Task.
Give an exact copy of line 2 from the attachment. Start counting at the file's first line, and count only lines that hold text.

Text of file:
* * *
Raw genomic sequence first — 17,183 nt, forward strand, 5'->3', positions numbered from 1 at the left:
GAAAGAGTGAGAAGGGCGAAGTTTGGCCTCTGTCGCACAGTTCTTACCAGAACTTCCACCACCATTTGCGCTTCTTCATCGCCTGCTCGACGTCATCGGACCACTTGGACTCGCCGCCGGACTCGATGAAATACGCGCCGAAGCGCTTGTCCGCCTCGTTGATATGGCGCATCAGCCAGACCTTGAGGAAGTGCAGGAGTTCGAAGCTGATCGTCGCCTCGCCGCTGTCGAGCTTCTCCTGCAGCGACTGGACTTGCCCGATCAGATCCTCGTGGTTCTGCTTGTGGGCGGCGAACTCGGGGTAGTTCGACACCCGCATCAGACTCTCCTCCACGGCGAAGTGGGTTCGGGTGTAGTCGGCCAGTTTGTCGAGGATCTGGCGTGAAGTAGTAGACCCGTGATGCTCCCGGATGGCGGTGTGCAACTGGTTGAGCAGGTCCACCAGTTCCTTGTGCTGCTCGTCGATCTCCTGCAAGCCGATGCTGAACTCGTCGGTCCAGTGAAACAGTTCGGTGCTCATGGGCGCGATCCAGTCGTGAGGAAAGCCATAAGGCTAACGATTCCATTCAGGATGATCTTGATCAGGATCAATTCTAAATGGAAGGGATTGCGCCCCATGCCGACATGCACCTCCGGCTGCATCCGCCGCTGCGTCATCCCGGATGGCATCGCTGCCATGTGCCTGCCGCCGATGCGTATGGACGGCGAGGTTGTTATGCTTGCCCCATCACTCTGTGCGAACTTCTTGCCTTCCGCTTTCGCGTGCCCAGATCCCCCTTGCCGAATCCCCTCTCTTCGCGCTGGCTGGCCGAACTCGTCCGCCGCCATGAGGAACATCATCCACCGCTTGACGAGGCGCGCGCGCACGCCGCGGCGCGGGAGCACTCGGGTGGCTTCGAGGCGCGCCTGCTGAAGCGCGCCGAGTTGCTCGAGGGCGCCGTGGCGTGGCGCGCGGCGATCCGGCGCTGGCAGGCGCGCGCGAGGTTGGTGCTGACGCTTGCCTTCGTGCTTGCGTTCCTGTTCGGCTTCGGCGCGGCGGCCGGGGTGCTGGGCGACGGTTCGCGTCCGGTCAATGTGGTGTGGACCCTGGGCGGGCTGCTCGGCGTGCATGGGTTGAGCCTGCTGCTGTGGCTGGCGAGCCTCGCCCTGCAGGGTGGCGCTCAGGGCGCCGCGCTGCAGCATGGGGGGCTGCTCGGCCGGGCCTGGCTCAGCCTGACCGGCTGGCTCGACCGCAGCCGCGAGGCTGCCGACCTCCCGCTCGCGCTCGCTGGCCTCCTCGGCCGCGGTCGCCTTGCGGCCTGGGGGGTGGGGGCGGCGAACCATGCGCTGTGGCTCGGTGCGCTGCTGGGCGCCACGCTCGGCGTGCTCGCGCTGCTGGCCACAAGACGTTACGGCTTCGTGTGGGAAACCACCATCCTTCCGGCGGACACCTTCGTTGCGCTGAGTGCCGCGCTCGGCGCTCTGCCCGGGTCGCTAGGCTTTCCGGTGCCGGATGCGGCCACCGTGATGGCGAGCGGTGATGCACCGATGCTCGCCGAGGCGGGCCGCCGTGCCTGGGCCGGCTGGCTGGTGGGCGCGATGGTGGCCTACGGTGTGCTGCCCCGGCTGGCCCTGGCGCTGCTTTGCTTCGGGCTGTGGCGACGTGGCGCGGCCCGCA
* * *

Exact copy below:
GAAAGAGTGAGAAGGGCGAAGTTTGGCCTCTGTCGCACAGTTCTTACCAGAACTTCCACCACCATTTGCGCTTCTTCATCGCCTGCTCGACGTCATCGGACCACTTGGACTCGCCGCCGGACTCGATGAAATACGCGCCGAAGCGCTTGTCCGCCTCGTTGATATGGCGCATCAGCCAGACCTTGAGGAAGTGCAGGAGTTCGAAGCTGATCGTCGCCTCGCCGCTGTCGAGCTTCTCCTGCAGCGACTGGACTTGCCCGATCAGATCCTCGTGGTTCTGCTTGTGGGCGGCGAACTCGGGGTAGTTCGACACCCGCATCAGACTCTCCTCCACGGCGAAGTGGGTTCGGGTGTAGTCGGCCAGTTTGTCGAGGATCTGGCGTGAAGTAGTAGACCCGTGATGCTCCCGGATGGCGGTGTGCAACTGGTTGAGCAGGTCCACCAGTTCCTTGTGCTGCTCGTCGATCTCCTGCAAGCCGATGCTGAACTCGTCGGTCCAGTGAAACAGTTCGGTGCTCATGGGCGCGATCCAGTCGTGAGGAAAGCCATAAGGCTAACGATTCCATTCAGGATGATCTTGATCAGGATCAATTCTAAATGGAAGGGATTGCGCCCCATGCCGACATGCACCTCCGGCTGCATCCGCCGCTGCGTCATCCCGGATGGCATCGCTGCCATGTGCCTGCCGCCGATGCGTATGGACGGCGAGGTTGTTATGCTTGCCCCATCACTCTGTGCGAACTTCTTGCCTTCCGCTTTCGCGTGCCCAGATCCCCCTTGCCGAATCCCCTCTCTTCGCGCTGGCTGGCCGAACTCGTCCGCCGCCATGAGGAACATCATCCACCGCTTGACGAGGCGCGCGCGCACGCCGCGGCGCGGGAGCACTCGGGTGGCTTCGAGGCGCGCCTGCTGAAGCGCGCCGAGTTGCTCGAGGGCGCCGTGGCGTGGCGCGCGGCGATCCGGCGCTGGCAGGCGCGCGCGAGGTTGGTGCTGACGCTTGCCTTCGTGCTTGCGTTCCTGTTCGGCTTCGGCGCGGCGGCCGGGGTGCTGGGCGACGGTTCGCGTCCGGTCAATGTGGTGTGGACCCTGGGCGGGCTGCTCGGCGTGCATGGGTTGAGCCTGCTGCTGTGGCTGGCGAGCCTCGCCCTGCAGGGTGGCGCTCAGGGCGCCGCGCTGCAGCATGGGGGGCTGCTCGGCCGGGCCTGGCTCAGCCTGACCGGCTGGCTCGACCGCAGCCGCGAGGCTGCCGACCTCCCGCTCGCGCTCGCTGGCCTCCTCGGCCGCGGTCGCCTTGCGGCCTGGGGGGTGGGGGCGGCGAACCATGCGCTGTGGCTCGGTGCGCTGCTGGGCGCCACGCTCGGCGTGCTCGCGCTGCTGGCCACAAGACGTTACGGCTTCGTGTGGGAAACCACCATCCTTCCGGCGGACACCTTCGTTGCGCTGAGTGCCGCGCTCGGCGCTCTGCCCGGGTCGCTAGGCTTTCCGGTGCCGGATGCGGCCACCGTGATGGCGAGCGGTGATGCACCGATGCTCGCCGAGGCGGGCCGCCGTGCCTGGGCCGGCTGGCTGGTGGGCGCGATGGTGGCCTACGGTGTGCTGCCCCGGCTGGCCCTGGCGCTGCTTTGCTTCGGGCTGTGGCGACGTGGCGCGGCCCGCA